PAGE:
Dill Seed Vs. Dill Weed

Common dill (Anethum graveolens) has naturalized in North America after its introduction from the native southwestern Asia. Dill is easy to grow, giving textural visual interest to the garden with its 3- to 4-ft tall, feathery foliage and 6-inch broad umbrels of bright yellow blossoms. Dill foliage is food for black swallowtail caterpillars, so it is recommended as a host plant from blossom gardens. However, dill really shines from the kitchen. The sweetly pungent taste is concentrated in the leaves and the seeds, making dill a popular herb for a vast assortment of culinary uses. Dill weed is simply another name for dill foliage.


Dill prefers full sun in well-drained soil. It grows easily from seed from U. S. Department of Agriculture plant hardiness zones 8 through 10. Sow seeds 1/4 inch deep in loose soil in the first spring. Make successive sowings every two to three weeks for a continuous supply. Successive sowings permit you to allow the ancient plants mature so it’s possible to use the seeds when cucumbers are all set to pickle. Later plantings give you a source of fresh dill weed through the entire year. In desert regions, plant dill in late summer and early fall to avoid extreme heat. Water newly planted dill to aid germination, and irrigate sometimes throughout the entire year to maintain the dirt from completely drying out. As seedlings grow, thin them to stand about 18 inches apart. An easy method to grow dill is to let it reseed directly in the garden.


Young dill plants which you lean from the garden are ideal to thicken for tender, fresh dill weed. Although you can trim dill foliage at any opportunity to utilize new, the leaves have the best flavor before the umbrels blossom. Trimmed dill continues to grow new leaves until the plant flowers, so it is possible to replicate harvest the foliage. Harvest dill seeds from mature plants after the blossoms plant seeds. The blossom umbrels become clusters of seeds that pertain to the plant until they are fully mature. Snip off the seed heads once the seeds are brown and dry before the seeds scatter. Hold a tote or big bowl under the heads and snip — allow the seed heads fall into the container.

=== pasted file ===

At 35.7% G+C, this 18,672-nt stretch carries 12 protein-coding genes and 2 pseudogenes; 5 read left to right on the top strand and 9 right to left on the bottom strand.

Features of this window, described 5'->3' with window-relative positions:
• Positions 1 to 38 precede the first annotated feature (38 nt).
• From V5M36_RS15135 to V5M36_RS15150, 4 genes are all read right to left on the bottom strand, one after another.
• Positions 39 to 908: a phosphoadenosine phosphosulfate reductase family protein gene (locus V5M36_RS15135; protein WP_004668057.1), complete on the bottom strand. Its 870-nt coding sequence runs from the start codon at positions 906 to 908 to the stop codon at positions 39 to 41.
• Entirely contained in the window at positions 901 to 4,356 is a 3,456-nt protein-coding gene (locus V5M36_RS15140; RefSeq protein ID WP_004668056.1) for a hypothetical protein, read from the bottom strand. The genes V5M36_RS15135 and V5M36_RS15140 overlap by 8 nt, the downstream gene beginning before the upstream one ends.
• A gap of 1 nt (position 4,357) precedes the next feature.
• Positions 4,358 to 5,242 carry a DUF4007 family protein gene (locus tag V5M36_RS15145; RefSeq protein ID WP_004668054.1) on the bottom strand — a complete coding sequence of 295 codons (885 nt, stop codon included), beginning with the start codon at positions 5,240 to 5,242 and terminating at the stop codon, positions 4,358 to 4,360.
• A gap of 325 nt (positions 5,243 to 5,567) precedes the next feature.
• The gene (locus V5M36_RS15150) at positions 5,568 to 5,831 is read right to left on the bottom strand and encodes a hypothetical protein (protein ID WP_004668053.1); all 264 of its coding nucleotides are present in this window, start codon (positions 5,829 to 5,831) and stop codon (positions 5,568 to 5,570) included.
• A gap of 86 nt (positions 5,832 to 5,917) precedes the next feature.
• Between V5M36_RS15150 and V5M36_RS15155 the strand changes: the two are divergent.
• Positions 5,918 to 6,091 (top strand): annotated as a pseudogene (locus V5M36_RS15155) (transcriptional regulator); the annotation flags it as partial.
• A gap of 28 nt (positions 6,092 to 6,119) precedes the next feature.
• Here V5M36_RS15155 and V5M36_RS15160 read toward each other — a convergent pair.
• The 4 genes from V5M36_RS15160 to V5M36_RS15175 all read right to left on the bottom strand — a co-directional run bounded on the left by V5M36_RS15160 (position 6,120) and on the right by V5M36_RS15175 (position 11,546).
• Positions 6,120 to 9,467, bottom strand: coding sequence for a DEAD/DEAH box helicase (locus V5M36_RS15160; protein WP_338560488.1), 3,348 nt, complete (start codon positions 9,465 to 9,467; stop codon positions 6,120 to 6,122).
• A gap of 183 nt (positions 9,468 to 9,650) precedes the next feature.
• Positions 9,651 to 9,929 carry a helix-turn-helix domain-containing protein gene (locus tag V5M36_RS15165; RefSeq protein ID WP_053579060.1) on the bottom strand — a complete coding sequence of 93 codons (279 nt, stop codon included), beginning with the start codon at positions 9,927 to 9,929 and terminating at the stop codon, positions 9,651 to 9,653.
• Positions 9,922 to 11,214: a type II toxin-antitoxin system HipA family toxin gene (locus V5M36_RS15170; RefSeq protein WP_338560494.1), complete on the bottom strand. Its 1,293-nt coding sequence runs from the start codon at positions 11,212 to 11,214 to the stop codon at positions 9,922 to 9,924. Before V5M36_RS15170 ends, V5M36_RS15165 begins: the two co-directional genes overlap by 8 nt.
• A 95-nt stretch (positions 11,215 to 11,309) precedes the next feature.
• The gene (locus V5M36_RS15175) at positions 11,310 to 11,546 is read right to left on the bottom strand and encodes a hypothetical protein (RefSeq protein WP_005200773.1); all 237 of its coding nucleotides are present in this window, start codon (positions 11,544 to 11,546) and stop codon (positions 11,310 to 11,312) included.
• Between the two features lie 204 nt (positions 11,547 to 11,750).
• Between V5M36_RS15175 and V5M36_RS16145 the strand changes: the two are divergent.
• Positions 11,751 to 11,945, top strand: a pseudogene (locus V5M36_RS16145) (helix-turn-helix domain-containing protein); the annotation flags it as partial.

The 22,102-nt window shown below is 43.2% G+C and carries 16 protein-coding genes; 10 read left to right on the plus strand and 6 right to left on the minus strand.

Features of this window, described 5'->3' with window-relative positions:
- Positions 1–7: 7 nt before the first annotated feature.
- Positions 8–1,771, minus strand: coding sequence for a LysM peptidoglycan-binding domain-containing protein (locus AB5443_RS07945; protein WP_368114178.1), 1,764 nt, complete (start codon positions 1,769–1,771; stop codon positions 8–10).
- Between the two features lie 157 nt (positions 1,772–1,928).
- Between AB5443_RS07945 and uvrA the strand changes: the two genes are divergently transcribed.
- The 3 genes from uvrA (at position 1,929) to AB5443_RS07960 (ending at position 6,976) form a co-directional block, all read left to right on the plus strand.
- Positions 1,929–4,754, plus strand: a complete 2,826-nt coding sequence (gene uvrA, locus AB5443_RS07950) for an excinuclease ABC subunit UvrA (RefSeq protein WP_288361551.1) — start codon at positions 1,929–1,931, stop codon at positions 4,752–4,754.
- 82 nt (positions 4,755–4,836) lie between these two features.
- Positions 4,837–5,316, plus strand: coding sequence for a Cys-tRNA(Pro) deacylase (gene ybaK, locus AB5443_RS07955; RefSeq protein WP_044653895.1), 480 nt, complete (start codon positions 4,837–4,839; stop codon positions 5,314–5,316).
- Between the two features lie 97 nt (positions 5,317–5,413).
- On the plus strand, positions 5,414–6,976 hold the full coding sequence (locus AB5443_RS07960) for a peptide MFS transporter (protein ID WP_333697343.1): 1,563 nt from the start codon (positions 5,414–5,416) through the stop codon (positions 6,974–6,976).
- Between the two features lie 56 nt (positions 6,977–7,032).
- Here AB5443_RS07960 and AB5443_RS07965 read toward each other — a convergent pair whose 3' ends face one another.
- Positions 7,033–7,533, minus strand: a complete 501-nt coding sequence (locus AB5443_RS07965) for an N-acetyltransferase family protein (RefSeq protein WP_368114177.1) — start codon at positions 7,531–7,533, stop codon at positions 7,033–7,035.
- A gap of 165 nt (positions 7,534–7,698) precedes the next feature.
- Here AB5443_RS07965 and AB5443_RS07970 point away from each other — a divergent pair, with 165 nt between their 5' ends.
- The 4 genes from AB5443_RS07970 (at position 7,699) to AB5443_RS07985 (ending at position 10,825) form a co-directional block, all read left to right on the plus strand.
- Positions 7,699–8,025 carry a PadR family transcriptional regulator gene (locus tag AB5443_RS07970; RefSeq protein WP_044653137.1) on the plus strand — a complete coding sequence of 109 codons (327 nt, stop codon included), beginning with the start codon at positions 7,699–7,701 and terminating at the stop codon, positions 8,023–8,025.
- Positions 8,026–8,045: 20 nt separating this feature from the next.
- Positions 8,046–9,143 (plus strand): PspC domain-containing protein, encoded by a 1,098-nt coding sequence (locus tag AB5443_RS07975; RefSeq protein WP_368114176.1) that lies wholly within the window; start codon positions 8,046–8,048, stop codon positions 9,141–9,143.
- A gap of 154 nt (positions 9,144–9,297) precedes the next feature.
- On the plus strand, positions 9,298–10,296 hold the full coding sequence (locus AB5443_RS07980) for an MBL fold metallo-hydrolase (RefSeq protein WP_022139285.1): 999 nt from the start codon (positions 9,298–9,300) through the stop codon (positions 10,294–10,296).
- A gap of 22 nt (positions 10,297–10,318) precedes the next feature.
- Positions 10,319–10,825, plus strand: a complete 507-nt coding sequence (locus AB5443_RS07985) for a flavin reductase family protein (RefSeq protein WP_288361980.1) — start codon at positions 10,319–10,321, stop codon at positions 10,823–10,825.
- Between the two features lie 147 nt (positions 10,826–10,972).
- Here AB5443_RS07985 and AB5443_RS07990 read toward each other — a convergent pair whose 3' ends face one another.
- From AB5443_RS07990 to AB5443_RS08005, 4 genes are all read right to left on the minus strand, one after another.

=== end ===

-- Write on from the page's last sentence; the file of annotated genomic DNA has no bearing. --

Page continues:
Wash fresh dill weed and wash it dry, chop it, then freeze it in tiny containers or suspend it flat on a baking sheet to move to small containers. To dry dill weed, loosely tie together a few branches at the base with rope or a rubber band and hang on the bundles upside-down in an airy place out of sunlight. Bruising the branches may cause stains of decay or mold, so handle the dill gently. You might also use an electric dehydrator to dry dill weed quickly. A dehydrator assists the dried leaves retain the bright green colour of fresh dill. Shake the dry dill seeds from the stalks into a bowl, sorting out the stalks for disposal. Store dried dill weed and dill seeds in airtight containers in the cabinet.


Is dill an herb or spice? It’s both. Herbs are leaves, so dill weed is an herb. Legendary as a flavoring for fish, dill weed is excellent in soups and stews, dips and sauces, also to taste vegetables, rice and omelets. Dill seeds are regarded as a spice because they are parts of the plant which are leaves. Use whole or ground seeds to taste dill pickles and to make flavored vinegar, and add them to sauerkraut, breads and rolls, cakes and cole slaw. Dill seeds include zip to roasted root veggies, and they include sweet pungency to curry powder. Dill weed also produces a lovely foliage replacement for ferns in flower arrangements. It adds odor as well as colour, and lasts several days in a vase of water.

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